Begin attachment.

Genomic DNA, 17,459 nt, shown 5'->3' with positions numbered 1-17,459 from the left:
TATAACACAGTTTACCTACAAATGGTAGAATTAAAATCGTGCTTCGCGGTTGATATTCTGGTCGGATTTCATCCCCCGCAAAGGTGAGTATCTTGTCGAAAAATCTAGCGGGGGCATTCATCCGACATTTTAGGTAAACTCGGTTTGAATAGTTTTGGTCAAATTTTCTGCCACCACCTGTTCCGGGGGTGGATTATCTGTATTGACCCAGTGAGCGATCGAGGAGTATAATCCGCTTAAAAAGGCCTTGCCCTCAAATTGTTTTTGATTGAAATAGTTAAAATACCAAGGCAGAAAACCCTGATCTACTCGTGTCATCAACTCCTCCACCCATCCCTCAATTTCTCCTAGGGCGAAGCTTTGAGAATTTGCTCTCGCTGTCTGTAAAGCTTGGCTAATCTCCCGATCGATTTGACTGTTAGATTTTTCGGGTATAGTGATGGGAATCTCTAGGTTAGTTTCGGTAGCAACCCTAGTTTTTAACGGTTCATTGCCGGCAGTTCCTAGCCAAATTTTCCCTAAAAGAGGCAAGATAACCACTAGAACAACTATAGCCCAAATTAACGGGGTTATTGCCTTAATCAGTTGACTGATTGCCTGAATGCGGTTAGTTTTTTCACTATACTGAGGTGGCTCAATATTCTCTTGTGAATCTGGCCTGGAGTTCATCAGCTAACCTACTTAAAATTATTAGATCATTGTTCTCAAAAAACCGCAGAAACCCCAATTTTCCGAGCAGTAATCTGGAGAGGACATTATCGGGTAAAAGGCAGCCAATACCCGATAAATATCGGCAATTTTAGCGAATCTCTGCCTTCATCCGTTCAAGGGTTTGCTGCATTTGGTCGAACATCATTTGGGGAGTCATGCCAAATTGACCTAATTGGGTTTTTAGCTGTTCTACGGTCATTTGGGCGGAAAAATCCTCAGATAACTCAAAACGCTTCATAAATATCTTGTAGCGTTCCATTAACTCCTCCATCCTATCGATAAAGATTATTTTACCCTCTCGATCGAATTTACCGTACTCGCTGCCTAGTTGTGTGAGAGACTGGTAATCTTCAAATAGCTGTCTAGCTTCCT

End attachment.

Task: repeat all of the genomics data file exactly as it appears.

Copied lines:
Genomic DNA, 17,459 nt, shown 5'->3' with positions numbered 1-17,459 from the left:
TATAACACAGTTTACCTACAAATGGTAGAATTAAAATCGTGCTTCGCGGTTGATATTCTGGTCGGATTTCATCCCCCGCAAAGGTGAGTATCTTGTCGAAAAATCTAGCGGGGGCATTCATCCGACATTTTAGGTAAACTCGGTTTGAATAGTTTTGGTCAAATTTTCTGCCACCACCTGTTCCGGGGGTGGATTATCTGTATTGACCCAGTGAGCGATCGAGGAGTATAATCCGCTTAAAAAGGCCTTGCCCTCAAATTGTTTTTGATTGAAATAGTTAAAATACCAAGGCAGAAAACCCTGATCTACTCGTGTCATCAACTCCTCCACCCATCCCTCAATTTCTCCTAGGGCGAAGCTTTGAGAATTTGCTCTCGCTGTCTGTAAAGCTTGGCTAATCTCCCGATCGATTTGACTGTTAGATTTTTCGGGTATAGTGATGGGAATCTCTAGGTTAGTTTCGGTAGCAACCCTAGTTTTTAACGGTTCATTGCCGGCAGTTCCTAGCCAAATTTTCCCTAAAAGAGGCAAGATAACCACTAGAACAACTATAGCCCAAATTAACGGGGTTATTGCCTTAATCAGTTGACTGATTGCCTGAATGCGGTTAGTTTTTTCACTATACTGAGGTGGCTCAATATTCTCTTGTGAATCTGGCCTGGAGTTCATCAGCTAACCTACTTAAAATTATTAGATCATTGTTCTCAAAAAACCGCAGAAACCCCAATTTTCCGAGCAGTAATCTGGAGAGGACATTATCGGGTAAAAGGCAGCCAATACCCGATAAATATCGGCAATTTTAGCGAATCTCTGCCTTCATCCGTTCAAGGGTTTGCTGCATTTGGTCGAACATCATTTGGGGAGTCATGCCAAATTGACCTAATTGGGTTTTTAGCTGTTCTACGGTCATTTGGGCGGAAAAATCCTCAGATAACTCAAAACGCTTCATAAATATCTTGTAGCGTTCCATTAACTCCTCCATCCTATCGATAAAGATTATTTTACCCTCTCGATCGAATTTACCGTACTCGCTGCCTAGTTGTGTGAGAGACTGGTAATCTTCAAATAGCTGTCTAGCTTCCT